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The Problem with Ethics

“The hate and division must stop. And must stop now.”

~President Donald Trump

Is this the best we can hope for from the president who tells it like it is?  Do we need yet another uninspired chapter lamenting the “cycle of violence” added to the tedious narrative of moral equivalence?

After eight years of an administration too feckless to acknowledge radical Islam as the leading force behind global terrorism and so vapid as to dismiss the Fort Hood massacre as “workplace violence,” we have a right to expect the new regime to condemn white supremacists and neo-Nazis for what they are.

To his credit, the president got there… eventually.  But it took him way too long.  If we want to stop these kinds of incidents before they start, we need to confront them with clarity and courage.


The sad reality is that we have to let bigots and racists hold rallies like the one last weekend in Charlottesville.  And the sadder reality is that we have to encourage young idealists like Heather Heyer to put themselves on the line by speaking out against bigotry and racism, even though we know it sometimes ends in tragedy.

But passion has to be tempered with reason. Case in point: the outcry against Attorney General Jeff Sessions for not immediately launching a hate-crime investigation is all heart and little head.

The very term “hate-crime” is symptomatic of the ethical confusion of our times.  With left and right more polarized than ever, each side brands the other side as evil and thereby legitimizes its own hateful rhetoric.

The result is that we criminalize the motives of people we don’t like and excuse the actions of people we do.  And that just leads us deeper into the quagmire of moral anarchy.


The day after the Charlottesville attack, a drunken American tourist got it into his head to give the Nazi salute in Dresden, Germany.  A scandalized local physically attacked the man, then fled before police could arrest him for assault.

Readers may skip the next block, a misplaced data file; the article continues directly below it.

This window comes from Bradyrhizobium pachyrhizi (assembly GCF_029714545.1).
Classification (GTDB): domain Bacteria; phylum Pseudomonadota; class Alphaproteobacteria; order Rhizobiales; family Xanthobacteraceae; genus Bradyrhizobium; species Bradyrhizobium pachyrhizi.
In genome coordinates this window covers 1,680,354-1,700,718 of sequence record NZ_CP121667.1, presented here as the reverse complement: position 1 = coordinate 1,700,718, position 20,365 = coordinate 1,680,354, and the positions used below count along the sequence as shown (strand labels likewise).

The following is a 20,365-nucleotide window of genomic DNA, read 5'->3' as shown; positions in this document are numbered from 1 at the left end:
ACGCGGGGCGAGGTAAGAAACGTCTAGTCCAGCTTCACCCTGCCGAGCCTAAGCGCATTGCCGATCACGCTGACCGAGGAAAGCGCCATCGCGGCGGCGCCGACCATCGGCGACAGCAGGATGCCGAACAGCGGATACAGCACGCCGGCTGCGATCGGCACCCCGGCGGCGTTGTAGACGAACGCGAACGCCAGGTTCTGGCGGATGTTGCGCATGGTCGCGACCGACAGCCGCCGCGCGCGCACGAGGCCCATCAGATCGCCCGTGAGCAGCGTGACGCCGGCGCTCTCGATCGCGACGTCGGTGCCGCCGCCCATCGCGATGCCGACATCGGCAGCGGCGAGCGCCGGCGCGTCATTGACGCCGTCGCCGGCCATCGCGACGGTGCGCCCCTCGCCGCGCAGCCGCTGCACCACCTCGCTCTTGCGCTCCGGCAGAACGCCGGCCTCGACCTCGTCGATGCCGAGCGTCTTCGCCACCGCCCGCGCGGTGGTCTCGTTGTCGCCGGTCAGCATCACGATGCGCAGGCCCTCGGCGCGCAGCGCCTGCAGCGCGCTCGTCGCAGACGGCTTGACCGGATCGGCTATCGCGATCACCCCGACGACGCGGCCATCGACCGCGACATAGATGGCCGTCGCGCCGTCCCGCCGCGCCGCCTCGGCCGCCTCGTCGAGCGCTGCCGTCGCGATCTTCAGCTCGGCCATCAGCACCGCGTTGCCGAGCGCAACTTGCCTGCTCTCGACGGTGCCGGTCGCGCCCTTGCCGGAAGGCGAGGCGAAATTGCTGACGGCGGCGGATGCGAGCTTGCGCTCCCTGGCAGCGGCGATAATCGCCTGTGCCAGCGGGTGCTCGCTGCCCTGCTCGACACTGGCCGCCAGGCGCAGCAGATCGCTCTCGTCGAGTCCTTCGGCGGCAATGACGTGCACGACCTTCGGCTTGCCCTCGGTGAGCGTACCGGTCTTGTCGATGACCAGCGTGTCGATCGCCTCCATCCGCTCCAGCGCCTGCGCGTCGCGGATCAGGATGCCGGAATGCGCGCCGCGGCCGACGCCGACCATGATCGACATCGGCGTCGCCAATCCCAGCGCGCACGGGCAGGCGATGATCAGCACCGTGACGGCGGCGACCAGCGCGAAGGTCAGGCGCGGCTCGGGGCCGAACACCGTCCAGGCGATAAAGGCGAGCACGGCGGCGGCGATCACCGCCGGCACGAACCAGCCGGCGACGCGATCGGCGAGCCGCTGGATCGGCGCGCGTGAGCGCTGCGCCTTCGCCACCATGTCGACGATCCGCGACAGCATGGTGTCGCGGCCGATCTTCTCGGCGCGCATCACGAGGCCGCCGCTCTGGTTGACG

Are you nodding your head in approval?  That’s only natural.  But ignorance, loutishness, and racism are not illegal, nor should they be.  If we want to live with freedom, we have to tolerate those who wield their freedom irresponsibly, if not criminally.

And when they do cross the line into criminality, we should let the law work the way it was meant to work.  It’s a sure bet that the deranged extremist who rammed his car into the Charlottesville crowd had convinced himself he was acting on the side of the angels.  But he should be prosecuted as a murderer, not as a zealot.


What sparked this ugly episode was the removal of a statue of Robert E. Lee, a southern hero revered in his time for his honor and nobility.  Should we ignore General Lee’s support of slavery because of his other virtues?  Or should we discount his virtues because he fought for slavery?

No and no.  People are complicated, and often contradictory.  That’s why attributing motive is both tricky and risky.

It’s easy for us in our age of equality to condemn man’s oppression of man, as we should.  But it’s also unjust to demand the same level of moral clarity from those who lived in different times with different values.

Indeed, when the values of future generations undergo another sea-change – as they will – who will defend us for our beliefs and actions before the indictment of our grandchildren?


What are ethics but the slippery discipline of gleaning the spirit of the law from within the letter of the law?  Even more slippery is the awareness that the morality of Man is subject to human bias and shifting cultural values.  Sometimes the law is wrong; and sometimes so are we.

We dare not excuse every historical movement merely because it seemed right in its time; but neither should we condemn all those who lacked the moral clarity of our own times.  19th Century slavery and 20th Century Nazism were both evil.  But they are not equivalent.  And 21st Century white supremacism is much closer to the latter than to the former.

So how do we navigate these treacherous moral waters?  We look to our leaders, who have the responsibility to help us set our collective moral compass as much as they have the obligation to steer the ship of state.

King Solomon says, A magic rests on the lips of the king; let his mouth not betray him in judgment.

You’ve got the helm, Mr. Trump.  Be very careful what you do with it.

Published in Jewish World Review

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